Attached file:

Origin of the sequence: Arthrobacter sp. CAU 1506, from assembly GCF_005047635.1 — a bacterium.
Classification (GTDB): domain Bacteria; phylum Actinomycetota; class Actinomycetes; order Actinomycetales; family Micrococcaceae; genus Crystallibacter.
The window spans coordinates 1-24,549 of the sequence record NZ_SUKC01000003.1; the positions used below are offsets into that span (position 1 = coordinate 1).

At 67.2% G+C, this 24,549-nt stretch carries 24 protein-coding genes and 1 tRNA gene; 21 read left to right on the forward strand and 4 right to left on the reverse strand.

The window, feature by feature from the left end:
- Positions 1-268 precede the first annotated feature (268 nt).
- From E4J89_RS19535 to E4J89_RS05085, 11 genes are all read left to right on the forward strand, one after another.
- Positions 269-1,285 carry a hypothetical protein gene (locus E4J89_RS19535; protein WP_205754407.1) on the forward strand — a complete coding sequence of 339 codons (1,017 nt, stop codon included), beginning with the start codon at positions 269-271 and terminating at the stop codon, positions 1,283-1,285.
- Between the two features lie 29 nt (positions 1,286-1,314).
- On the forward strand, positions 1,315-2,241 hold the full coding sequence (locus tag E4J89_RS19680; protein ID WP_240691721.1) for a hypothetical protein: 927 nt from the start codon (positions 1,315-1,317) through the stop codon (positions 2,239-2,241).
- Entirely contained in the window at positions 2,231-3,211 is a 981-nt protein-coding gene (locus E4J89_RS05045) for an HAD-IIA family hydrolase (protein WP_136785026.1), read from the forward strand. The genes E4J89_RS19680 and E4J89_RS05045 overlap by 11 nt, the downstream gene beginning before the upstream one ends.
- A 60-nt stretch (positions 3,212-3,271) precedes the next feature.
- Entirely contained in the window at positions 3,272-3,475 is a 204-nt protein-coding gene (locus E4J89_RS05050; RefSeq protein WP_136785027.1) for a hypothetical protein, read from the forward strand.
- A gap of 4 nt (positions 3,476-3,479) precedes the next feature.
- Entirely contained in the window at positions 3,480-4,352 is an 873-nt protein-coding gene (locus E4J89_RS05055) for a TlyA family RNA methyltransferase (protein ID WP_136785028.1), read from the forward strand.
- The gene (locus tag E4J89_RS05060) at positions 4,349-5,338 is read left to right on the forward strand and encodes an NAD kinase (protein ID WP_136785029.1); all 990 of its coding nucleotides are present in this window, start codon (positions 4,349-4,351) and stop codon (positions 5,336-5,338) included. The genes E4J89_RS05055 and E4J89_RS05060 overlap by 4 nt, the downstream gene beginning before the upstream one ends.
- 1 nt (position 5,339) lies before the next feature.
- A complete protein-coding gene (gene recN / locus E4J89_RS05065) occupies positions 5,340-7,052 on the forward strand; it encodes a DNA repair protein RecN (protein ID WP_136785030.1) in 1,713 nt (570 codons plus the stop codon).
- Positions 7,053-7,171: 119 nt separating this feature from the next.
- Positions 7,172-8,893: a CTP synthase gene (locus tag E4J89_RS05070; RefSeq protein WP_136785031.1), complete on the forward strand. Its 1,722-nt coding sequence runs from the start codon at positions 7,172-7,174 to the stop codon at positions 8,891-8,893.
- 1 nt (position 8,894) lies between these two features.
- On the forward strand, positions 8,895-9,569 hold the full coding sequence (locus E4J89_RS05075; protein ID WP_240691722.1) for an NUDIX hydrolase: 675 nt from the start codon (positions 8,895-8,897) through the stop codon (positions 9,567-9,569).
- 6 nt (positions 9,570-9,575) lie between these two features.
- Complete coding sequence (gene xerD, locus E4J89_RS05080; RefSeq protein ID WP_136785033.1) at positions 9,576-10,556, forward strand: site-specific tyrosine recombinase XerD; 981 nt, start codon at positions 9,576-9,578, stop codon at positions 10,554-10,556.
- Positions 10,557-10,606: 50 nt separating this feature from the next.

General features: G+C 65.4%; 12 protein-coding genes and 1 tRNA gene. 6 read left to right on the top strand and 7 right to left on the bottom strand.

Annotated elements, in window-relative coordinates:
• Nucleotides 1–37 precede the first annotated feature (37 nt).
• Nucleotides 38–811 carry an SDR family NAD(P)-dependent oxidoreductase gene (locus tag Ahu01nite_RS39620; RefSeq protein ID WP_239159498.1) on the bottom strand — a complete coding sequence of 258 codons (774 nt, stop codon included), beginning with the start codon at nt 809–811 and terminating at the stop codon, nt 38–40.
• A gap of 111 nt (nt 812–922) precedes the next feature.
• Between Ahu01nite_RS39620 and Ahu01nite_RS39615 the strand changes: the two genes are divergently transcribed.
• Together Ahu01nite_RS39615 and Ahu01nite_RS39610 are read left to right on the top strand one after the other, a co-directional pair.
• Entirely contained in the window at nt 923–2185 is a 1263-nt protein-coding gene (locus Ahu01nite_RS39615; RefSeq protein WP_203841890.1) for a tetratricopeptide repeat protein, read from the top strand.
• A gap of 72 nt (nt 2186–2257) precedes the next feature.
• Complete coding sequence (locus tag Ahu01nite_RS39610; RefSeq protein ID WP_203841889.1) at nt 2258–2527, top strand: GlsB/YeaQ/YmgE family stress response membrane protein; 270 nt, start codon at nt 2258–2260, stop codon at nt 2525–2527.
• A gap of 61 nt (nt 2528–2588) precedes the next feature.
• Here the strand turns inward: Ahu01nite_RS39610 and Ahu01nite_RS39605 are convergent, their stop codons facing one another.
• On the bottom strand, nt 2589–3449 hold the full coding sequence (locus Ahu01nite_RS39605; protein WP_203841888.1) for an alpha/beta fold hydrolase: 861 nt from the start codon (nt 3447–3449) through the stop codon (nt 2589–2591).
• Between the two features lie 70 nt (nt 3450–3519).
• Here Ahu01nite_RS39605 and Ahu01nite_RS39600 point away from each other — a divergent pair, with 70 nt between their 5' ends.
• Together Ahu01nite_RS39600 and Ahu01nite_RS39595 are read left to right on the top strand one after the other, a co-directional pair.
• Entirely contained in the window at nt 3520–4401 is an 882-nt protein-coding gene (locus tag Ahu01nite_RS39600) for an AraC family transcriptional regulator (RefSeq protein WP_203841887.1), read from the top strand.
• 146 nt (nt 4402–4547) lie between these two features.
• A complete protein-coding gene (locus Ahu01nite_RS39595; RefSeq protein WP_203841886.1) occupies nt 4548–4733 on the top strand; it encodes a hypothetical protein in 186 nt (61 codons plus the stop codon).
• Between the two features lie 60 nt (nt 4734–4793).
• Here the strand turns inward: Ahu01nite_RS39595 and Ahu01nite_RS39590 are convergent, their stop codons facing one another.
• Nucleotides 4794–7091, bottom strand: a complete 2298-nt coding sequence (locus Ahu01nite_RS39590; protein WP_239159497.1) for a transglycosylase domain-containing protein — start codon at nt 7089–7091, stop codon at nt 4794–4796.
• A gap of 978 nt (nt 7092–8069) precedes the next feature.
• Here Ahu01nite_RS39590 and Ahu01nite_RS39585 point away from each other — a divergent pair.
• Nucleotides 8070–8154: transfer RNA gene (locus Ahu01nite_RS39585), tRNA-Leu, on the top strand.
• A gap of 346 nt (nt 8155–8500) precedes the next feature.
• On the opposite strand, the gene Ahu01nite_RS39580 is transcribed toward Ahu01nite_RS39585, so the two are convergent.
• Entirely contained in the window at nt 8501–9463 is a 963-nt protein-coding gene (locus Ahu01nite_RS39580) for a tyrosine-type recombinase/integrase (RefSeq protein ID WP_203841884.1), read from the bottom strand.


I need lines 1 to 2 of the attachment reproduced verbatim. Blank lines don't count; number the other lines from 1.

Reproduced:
Origin of the sequence: Arthrobacter sp. CAU 1506, from assembly GCF_005047635.1 — a bacterium.
Classification (GTDB): domain Bacteria; phylum Actinomycetota; class Actinomycetes; order Actinomycetales; family Micrococcaceae; genus Crystallibacter.